Londonderry’s year as the UK city of culture 2013 came to a close, fittingly on a high note, on Friday evening with the last major event, a symphony.
From BBC Radio One’s Big Weekend to the Lumière festival that lit up buildings across the city, it’s been a year full of fantastic events and headline performances.
One of the biggest highlights was the Turner art prize as the award ceremony was for the first time staged outside England. The Relief of Derry symphony on Friday was the climax of the year’s proceedings.
Now the task is to maintain momentum to continue to showcase Derry to the outside world in the hope of pulling in more overseas visitors. A £900,000 Legacy Fund and an exciting range of programmes for music, fashion, storytelling and visual arts were announced today at the Guildhall.
All in all, as we head into 2014, the city certainly seems to offer a hugely appealing mix of arts, culture and entertainment.
The city’s mayor, councillor Martin Reilly, comments: “Derry City Council’s legacy promises are about providing cultural sustainability and encouraging communities and visitors to continue their connections with culture and the city.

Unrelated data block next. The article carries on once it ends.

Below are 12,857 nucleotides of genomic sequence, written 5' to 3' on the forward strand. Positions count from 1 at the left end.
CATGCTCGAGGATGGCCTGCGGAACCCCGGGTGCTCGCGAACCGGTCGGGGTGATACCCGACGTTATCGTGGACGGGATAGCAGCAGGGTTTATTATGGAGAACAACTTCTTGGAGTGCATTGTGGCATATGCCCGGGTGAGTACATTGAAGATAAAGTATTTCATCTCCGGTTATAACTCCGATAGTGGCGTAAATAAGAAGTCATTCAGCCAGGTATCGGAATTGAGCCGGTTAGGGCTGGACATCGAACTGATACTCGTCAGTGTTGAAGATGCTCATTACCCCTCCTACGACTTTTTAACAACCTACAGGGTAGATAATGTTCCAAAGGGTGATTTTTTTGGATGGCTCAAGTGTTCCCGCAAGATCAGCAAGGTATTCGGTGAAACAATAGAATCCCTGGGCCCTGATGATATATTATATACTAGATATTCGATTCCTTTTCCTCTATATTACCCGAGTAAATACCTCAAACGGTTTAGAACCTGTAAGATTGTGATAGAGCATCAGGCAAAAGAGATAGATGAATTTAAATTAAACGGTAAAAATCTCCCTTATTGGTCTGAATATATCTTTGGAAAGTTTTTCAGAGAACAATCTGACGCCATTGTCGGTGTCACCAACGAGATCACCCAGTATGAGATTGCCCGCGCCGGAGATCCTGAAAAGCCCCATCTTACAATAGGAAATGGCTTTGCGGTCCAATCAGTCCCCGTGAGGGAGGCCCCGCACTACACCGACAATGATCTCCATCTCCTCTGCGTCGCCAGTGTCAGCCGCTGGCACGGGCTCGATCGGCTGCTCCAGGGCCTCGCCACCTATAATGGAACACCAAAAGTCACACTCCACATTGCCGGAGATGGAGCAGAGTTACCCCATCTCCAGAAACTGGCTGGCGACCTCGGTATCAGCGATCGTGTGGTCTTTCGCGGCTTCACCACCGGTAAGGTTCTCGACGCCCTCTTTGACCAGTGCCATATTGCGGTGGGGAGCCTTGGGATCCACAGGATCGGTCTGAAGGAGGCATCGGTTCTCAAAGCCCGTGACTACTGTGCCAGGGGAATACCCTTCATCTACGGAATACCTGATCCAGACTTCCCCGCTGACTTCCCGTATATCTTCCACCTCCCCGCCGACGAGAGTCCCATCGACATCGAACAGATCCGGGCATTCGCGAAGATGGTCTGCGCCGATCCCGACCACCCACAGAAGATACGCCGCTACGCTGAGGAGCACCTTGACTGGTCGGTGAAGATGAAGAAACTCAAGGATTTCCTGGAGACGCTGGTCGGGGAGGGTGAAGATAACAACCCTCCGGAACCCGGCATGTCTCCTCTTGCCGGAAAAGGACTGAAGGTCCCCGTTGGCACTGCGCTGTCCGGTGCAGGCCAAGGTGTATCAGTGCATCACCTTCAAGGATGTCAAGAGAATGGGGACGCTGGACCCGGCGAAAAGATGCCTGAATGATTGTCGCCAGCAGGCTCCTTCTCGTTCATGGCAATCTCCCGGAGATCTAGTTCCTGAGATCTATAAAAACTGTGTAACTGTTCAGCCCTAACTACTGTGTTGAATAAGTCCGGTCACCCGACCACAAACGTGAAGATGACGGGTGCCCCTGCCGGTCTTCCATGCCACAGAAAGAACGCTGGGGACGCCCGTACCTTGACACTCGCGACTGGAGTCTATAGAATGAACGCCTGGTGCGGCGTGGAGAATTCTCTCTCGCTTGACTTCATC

“We are a proud and ambitious city with many talented and creative people. The city has made amazing progress during 2013 in how we look and feel and we want to continue with this transformation.”
He stressed that the money would help the city build upon this strong foundation to capture “the opportunity for cultural, economic and community growth”.
Bob Collins, chair of the Arts Council of Northern Ireland, agreed, stating that “the arts have transformed this city”.
The city will see out its reign as the UK city of culture on New Year’s Eve in fine fashion with a reflection ceremony at St Eugene’s Cathedral.
Foreign visitors looking to enjoy the varied delights of Derry by buying in Northern Ireland can save up to four per cent of the purchase price of the property by using a currency exchange service.